popular HO Trainman® ACF® 3560 Covered Hopper
is on its 9th run and this review looks at their model Illinois Central 776407
, item 20 004 450
. This run features new paint schemes & road numbers. Growing up in an Illinois Central Railroad ("Main Line of Mid-America") town I have a fondness for IC models. So I was very happy when Atlas sent this covered hopper for me to present to you.
You can view the real life IC 776407 via the link Click here for additional images for this review
, at the end of this review.
Atlas also makes the ACF® 3560 covered hopper in N scale.
The three-compartment ACF® 3560 Center Flow Covered Hopper was designed for the transport of high-density dry bulk ladings of 50 – 60 pounds per cubic foot. About 2,214 cars were built from 1967 – 1972. This Center Flow Covered Hopper transported a wide variety of commodities, including salt, fertilizer, starch, bauxite, and clay. The 100-ton car was designed to fit into the smallest modern plate diagram dimensions, Plate B.
Covered hoppers are the most common freight car in the United States today. Today covered hoppers are found almost everywhere and in the Midwest can be found in unit trains of 125 cars. They carry light and heavy bulky commodities like flour, cement, sugar, carbon black, plastic pellets, and a host of loads sensitive to moisture. American Car and Foundry (ACF)
built covered hoppers as early as 1932. Other manufacturers soon followed. Originally they were 50- and 70-ton cars that carried heavy, dense, moisture-sensitive loads like cement, lime, and sand. The cars grew in size and have been perfected into larger cars capable of heavier loads. Several loading and unloading methods are used depending on the cargo.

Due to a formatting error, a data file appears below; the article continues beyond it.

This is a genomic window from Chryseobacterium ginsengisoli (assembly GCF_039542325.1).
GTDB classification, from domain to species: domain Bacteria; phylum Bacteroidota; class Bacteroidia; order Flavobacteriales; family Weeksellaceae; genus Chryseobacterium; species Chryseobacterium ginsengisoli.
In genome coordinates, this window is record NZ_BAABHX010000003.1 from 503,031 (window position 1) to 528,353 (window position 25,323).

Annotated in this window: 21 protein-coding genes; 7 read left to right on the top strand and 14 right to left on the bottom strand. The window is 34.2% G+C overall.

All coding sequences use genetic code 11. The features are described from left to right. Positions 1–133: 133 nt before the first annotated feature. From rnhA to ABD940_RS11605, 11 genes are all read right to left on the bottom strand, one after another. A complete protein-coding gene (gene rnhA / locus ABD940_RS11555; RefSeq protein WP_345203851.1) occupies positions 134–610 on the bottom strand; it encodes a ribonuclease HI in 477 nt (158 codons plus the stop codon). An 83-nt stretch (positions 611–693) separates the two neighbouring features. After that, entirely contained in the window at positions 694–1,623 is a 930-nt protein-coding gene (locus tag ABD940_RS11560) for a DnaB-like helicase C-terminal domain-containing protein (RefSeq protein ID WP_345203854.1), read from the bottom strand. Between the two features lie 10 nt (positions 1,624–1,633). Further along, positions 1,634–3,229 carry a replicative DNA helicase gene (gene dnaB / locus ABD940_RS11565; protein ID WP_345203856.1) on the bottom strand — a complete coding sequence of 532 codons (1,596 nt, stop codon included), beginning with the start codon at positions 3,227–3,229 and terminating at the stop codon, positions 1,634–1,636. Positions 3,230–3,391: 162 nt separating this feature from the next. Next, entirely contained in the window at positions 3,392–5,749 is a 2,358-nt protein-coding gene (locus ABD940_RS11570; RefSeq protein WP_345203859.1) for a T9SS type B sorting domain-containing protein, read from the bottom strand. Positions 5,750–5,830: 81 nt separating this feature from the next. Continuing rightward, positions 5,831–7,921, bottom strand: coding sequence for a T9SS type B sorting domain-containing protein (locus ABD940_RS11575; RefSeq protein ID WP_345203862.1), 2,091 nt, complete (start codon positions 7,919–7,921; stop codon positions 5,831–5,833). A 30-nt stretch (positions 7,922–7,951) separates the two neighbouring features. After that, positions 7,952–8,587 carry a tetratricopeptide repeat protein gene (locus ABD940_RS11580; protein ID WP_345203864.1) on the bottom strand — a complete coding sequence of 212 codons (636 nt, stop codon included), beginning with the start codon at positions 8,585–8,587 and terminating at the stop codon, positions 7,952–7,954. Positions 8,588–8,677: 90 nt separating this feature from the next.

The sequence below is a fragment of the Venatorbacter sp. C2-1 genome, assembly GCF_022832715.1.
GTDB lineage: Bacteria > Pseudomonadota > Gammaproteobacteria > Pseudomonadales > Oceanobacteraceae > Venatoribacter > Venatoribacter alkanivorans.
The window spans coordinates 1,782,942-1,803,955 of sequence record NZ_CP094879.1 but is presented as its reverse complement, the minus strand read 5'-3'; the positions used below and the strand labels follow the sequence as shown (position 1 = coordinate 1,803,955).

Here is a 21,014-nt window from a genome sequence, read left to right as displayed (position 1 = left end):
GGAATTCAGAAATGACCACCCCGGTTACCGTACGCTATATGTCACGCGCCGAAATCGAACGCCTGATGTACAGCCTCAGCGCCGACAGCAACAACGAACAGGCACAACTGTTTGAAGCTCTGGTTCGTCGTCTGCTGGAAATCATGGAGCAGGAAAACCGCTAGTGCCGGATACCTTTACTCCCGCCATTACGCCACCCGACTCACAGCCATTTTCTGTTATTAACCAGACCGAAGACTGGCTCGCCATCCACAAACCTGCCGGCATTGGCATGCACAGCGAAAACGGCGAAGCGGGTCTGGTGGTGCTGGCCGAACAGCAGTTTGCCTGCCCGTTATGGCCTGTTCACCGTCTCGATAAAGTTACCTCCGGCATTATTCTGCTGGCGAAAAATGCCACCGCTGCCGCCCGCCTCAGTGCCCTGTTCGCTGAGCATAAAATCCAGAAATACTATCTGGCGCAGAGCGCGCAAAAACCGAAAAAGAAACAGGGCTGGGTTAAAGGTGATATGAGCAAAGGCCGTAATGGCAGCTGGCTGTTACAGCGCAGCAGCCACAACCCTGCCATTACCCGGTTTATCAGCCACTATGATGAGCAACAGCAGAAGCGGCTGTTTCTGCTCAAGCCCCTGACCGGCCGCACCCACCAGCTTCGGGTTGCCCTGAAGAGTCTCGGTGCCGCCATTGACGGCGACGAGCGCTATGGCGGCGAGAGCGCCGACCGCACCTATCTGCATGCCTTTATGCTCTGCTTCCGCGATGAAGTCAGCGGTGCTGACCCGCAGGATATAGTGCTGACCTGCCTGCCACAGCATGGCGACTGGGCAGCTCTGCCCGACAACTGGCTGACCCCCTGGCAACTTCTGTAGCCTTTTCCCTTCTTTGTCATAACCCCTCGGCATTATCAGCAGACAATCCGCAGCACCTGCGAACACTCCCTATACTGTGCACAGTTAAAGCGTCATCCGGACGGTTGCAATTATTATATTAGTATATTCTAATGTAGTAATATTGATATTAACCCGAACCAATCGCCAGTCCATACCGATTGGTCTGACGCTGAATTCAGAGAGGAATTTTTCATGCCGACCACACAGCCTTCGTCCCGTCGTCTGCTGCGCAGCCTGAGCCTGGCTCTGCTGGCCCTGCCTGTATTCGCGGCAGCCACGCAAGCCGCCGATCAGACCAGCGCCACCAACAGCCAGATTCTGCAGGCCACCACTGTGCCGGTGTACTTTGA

The vital statistics for this model prototype are:
AAR Class: LO: A permanently enclosed car, other than a box car, regardless of exterior or interior shape, for handling bulk commodities, with or without insulation and provided with openings for loading through top or sides with weather-tight covers or doors. Car may be provided with one or more bottom openings for unloading, with tight fitting covers, doors, valves, or tight fitting slide or gate to prevent leakage of lading. Car may be provided with facilities for discharge of lading through openings in top or sides and may have one or more compartments. Mechanical or other means may be provided within car to expedite loading or unloading.
AAR Type: C112
Detail Info: Covered Hopper, Gravity Unloading, Permanent Roof, 3000-4000 cu ft capacity
Max Gross Weight: 263000
Load Limit: 204100
Dry Capacity: 3560
Ext L/W/H: 45' 8" / 10' 8" / 15' 1"**
American Car & Foundry builds a variety of rail cars including the center flow covered hopper, a freight car that has no center sill. Thus the contents can discharge uninterrupted. The interior of the hopper binds are frequently coated with a liner to protect the load. ACF and GE Capital Railcar Services negotiated a leasing agreement in 1997 for GE to take three-quarters of ACF's rail fleet, over 35,000 [cars]. Included was purchase and supplementary agreements to use ACF's repair facilities. Today ACF builds mostly covered hopper cars for hauling items like corn or other grains. Other products are mainly miscellaneous steel products. Manufacturing facilities are located in Huntington, West Virginia, and Milton, Pennsylvania.***
Today ACF is known as ACF Industries LLC and is based in St. Charles, Missouri.***
The ModelAtlas' Trainman 3560 AFC
is an injection molded model with knuckle couplers and metal wheels. It is ready-to-run. Atlas secures this model in a form-fitted cradle held inside their end-opening carton with a cellophane window. The cradle has a clear form-fitted top. Soft plastic sheet prevents scuffing of the model.